There was a large Christmas tree, presenting a most picturesque and uncanny aspect...
" Last evening I walked over beyond Fifth Avenue and called at the residence of Edward H. Johnson, vice-president of Edison's electric company. There, at the rear of the beautiful parlors, was a large Christmas tree, presenting a most picturesque and uncanny aspect." So wrote W. Croffut, a reporter at the Detroit Post. It was 1882 and in front of Croffut there was the first Christmas tree decorated with electric lights, white, red and blue, and not with the usual candles. A few years later, thanks also to the President of the United States Cleveland who wanted a Christmas tree lit with lights in the White House, these had become one of the most popular and requested Christmas decorations. This was what Will was reading in a billboard near a nice Christmas decoration shop, as there were so many in New York. Yes, our Will and Joy, after leaving Hawaii had thought of making a stop in New York, the city that more than any other symbolizes the Christmas holidays, the joy and the typical ferment of this magical period. The shops were overflowing with people, colored balls, festoons and electric trains and real and fake elves made a good show of themselves from the illuminated windows. Laughter, cries, Christmas carols and the ringing of bells were the perfect background to this magical atmosphere. Soon in Rockefeller Plaza the great spruce would be light up and on the top of the tree a star with more than 25,000 crystals would be placed. It was possible to already feel the excitement among the people who began to hurry to watch the show, which was really majestic. That evening, Will, all cheerful, was walking with his little dog Joy along the snowy street of a residential neighborhood and his attention was caught by a large lighted window of a house. There were many lighted houses but something attracted Will to that window, something that made him forget for a moment the sparkle of lights, the laughter and the joyful crowd of just before. From the window he could see an entire family, grandparents, parents and grandchildren, all busy around a table preparing a gingerbread house. Children and adults had puffs of powdered sugar on their noses, cheeks, even clothes, and everyone laughed heartily. A vice gripped Will's heart, but with an energetic shake he decided not to dwell too much on that feeling, his journey had to continue… other extraordinary places awaited him!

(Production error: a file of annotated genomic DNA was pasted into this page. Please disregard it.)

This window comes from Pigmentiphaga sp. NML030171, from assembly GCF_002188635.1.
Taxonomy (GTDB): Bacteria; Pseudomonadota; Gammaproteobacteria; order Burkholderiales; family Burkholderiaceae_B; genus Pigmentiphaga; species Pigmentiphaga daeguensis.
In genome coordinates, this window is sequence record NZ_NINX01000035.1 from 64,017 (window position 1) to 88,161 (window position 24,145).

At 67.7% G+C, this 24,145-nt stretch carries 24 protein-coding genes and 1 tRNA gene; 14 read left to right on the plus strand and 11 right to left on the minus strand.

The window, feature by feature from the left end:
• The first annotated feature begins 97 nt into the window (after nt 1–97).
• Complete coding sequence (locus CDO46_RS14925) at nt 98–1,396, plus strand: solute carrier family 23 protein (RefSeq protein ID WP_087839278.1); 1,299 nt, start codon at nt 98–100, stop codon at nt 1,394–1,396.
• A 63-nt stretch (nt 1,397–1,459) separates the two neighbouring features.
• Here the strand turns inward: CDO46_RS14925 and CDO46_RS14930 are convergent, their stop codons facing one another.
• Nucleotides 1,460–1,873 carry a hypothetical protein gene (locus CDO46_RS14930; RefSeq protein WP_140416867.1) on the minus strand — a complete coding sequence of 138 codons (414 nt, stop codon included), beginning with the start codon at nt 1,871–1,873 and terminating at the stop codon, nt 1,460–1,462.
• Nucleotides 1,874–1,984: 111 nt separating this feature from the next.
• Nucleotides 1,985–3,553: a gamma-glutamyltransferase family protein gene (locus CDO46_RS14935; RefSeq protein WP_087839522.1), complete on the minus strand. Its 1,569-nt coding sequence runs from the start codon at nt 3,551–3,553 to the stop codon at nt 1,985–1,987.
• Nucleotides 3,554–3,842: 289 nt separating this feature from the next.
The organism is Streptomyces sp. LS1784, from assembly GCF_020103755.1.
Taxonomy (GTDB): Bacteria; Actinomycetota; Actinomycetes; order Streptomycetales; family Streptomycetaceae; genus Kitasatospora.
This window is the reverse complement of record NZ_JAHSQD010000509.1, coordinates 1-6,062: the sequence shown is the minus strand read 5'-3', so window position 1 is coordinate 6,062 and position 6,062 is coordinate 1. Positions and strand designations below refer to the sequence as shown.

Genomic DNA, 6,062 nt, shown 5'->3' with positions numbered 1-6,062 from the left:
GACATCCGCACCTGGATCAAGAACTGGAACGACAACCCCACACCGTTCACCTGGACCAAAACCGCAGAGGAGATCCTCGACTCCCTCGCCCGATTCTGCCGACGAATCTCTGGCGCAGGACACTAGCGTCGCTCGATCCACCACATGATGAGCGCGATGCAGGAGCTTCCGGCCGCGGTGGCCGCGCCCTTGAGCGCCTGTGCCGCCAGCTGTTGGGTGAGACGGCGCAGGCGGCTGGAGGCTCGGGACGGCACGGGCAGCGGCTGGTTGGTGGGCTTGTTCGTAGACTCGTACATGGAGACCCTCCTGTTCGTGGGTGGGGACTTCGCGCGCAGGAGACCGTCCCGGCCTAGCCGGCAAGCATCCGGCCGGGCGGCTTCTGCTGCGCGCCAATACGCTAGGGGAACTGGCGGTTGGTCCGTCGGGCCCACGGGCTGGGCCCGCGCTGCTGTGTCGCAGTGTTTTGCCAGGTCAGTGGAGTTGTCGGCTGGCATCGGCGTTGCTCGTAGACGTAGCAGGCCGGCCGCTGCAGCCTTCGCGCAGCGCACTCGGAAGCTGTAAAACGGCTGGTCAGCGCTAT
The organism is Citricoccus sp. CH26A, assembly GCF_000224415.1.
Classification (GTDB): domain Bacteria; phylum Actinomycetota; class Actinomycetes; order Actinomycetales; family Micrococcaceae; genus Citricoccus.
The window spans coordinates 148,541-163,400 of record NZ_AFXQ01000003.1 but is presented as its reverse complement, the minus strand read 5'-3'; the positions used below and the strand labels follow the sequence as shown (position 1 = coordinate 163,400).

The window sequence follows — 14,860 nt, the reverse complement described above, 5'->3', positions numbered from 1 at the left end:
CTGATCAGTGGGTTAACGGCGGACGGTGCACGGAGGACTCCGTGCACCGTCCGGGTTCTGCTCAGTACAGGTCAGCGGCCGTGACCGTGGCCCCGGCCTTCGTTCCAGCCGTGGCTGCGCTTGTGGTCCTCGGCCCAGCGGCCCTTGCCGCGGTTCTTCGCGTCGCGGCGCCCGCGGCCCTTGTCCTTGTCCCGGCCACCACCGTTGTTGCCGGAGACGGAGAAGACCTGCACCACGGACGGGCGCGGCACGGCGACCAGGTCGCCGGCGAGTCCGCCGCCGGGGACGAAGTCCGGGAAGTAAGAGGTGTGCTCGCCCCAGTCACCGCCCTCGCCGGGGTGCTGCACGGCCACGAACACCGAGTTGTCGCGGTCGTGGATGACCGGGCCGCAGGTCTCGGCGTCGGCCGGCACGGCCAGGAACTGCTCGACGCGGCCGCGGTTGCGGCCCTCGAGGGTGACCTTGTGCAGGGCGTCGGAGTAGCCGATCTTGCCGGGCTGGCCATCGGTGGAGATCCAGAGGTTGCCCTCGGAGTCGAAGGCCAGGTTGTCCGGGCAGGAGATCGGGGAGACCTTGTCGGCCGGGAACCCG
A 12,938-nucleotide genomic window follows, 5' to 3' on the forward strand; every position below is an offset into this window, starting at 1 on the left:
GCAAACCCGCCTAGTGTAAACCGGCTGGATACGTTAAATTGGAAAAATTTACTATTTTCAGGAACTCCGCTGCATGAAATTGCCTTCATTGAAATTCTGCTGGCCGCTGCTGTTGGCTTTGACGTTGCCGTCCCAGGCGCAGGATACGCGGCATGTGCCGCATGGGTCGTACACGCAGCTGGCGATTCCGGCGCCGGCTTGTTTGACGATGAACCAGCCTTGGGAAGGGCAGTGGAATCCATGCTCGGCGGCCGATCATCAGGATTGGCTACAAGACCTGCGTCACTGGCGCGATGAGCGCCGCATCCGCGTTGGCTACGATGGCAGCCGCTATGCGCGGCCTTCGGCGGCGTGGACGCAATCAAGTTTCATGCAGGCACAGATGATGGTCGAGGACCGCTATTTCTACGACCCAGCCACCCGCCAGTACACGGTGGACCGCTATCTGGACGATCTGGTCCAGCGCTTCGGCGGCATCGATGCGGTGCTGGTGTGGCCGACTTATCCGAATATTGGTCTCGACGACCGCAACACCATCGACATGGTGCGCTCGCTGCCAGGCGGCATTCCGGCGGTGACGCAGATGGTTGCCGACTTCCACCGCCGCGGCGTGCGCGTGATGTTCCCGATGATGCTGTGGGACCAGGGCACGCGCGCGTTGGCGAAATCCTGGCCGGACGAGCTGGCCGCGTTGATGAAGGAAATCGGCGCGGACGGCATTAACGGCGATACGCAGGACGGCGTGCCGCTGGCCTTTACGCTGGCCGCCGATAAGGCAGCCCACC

Ginger is spicy, digestive, anti-nausea and with its scent and aroma it recalls traditional Christmas sweets. So, inspired by Will's American stage, let's prepare the candied ginger at home! You need 500 grams of peeled fresh ginger, 500 grams of brown sugar and water. Cut the ginger into cubes or sticks. Pour the ginger into a saucepan, also pour in water until the ginger is completely covered. Bring to a boil, then let it simmer for 30 minutes, drain the ginger. Put the ginger back into the pot and pour in the water, but it doesn't have to cover all the ginger. Add the sugar, mix and cook until the water has evaporated. Take the ginger and let it cool and dry on a baking sheet lined with baking paper.
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